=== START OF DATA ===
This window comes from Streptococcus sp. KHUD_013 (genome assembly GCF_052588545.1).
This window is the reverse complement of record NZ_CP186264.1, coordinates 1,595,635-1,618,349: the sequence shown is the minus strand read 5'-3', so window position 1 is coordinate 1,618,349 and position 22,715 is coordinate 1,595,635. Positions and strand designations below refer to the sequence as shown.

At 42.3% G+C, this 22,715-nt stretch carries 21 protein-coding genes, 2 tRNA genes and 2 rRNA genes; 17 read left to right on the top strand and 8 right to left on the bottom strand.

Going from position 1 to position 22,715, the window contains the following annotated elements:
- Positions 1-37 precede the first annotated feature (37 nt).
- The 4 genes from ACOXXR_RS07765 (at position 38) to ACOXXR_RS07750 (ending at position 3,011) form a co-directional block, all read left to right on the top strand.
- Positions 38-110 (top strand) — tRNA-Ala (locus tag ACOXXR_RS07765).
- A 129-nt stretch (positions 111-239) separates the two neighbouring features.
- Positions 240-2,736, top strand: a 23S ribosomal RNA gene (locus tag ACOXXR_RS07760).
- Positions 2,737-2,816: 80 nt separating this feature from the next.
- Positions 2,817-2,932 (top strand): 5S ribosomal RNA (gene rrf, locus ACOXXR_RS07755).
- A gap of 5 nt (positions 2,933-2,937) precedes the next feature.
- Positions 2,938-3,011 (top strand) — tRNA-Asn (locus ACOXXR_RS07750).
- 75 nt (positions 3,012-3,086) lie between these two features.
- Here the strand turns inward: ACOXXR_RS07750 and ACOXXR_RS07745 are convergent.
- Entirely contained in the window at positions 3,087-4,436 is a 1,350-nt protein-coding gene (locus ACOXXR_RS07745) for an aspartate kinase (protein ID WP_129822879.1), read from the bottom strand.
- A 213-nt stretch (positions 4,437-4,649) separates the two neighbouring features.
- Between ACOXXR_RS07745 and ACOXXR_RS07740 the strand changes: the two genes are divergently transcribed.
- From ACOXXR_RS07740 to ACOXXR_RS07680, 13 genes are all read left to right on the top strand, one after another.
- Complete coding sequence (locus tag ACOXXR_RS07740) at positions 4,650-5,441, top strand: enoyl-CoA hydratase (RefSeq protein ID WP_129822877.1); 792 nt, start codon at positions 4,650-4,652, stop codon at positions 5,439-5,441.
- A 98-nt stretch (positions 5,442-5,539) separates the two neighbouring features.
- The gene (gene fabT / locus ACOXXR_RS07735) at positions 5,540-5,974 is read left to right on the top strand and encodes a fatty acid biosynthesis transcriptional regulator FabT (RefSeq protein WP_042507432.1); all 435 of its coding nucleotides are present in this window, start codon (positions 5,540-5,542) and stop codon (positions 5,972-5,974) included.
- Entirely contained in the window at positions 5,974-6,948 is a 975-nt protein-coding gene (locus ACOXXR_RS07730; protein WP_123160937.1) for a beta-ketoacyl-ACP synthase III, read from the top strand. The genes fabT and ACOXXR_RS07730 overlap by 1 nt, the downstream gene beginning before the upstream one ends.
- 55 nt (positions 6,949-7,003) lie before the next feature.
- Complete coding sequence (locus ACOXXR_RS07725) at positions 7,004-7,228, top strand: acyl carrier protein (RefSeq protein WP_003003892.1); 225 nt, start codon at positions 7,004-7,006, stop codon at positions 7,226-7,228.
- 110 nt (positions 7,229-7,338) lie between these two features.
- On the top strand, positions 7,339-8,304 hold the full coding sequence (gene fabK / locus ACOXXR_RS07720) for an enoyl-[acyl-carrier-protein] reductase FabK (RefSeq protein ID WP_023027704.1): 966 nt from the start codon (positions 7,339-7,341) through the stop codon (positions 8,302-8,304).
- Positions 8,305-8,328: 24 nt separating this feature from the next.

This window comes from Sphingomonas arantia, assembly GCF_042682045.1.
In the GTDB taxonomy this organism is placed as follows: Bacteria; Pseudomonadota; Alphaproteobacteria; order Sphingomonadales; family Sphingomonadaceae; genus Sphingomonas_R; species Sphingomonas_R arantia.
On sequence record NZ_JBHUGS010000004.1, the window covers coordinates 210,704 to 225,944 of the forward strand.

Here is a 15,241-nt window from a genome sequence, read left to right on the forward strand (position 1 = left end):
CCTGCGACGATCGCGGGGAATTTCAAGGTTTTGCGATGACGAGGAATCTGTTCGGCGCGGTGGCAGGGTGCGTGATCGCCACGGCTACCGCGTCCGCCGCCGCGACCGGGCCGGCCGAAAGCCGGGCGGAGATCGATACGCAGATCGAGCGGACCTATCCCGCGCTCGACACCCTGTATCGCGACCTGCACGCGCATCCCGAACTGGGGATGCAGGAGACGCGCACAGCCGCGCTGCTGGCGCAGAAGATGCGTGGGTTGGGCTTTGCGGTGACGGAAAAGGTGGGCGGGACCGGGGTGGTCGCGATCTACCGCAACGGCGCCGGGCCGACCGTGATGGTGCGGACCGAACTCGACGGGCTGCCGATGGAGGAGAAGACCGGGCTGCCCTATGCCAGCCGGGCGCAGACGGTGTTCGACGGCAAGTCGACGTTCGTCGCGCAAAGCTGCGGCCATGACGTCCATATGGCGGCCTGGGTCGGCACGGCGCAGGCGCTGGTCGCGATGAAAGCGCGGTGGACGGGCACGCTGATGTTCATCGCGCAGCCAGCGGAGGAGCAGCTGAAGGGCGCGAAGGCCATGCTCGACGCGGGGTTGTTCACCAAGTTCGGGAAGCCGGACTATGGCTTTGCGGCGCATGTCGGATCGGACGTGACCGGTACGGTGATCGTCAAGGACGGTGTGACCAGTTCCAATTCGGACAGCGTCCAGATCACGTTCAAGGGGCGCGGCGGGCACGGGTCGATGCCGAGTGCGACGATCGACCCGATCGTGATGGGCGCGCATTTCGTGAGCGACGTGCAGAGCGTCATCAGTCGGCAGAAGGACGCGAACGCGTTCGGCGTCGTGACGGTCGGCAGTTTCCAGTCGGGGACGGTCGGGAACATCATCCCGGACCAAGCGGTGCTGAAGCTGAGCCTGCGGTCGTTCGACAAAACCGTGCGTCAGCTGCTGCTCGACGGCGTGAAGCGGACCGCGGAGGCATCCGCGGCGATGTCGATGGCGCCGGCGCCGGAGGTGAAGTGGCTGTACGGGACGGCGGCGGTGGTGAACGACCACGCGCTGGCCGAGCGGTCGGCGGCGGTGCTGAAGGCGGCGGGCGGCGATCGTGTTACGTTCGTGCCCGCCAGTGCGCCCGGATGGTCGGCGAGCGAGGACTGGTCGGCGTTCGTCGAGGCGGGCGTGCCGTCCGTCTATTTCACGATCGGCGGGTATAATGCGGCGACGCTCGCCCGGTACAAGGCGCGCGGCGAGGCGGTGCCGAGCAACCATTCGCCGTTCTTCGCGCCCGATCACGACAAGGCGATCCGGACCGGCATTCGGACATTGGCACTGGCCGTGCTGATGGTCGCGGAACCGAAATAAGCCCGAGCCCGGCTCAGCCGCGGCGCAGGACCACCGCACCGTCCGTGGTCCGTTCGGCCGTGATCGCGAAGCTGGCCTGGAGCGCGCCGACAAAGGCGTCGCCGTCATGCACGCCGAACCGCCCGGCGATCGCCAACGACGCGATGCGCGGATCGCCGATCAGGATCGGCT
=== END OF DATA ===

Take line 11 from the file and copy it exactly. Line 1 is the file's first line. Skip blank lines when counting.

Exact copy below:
- Positions 2,817-2,932 (top strand): 5S ribosomal RNA (gene rrf, locus ACOXXR_RS07755).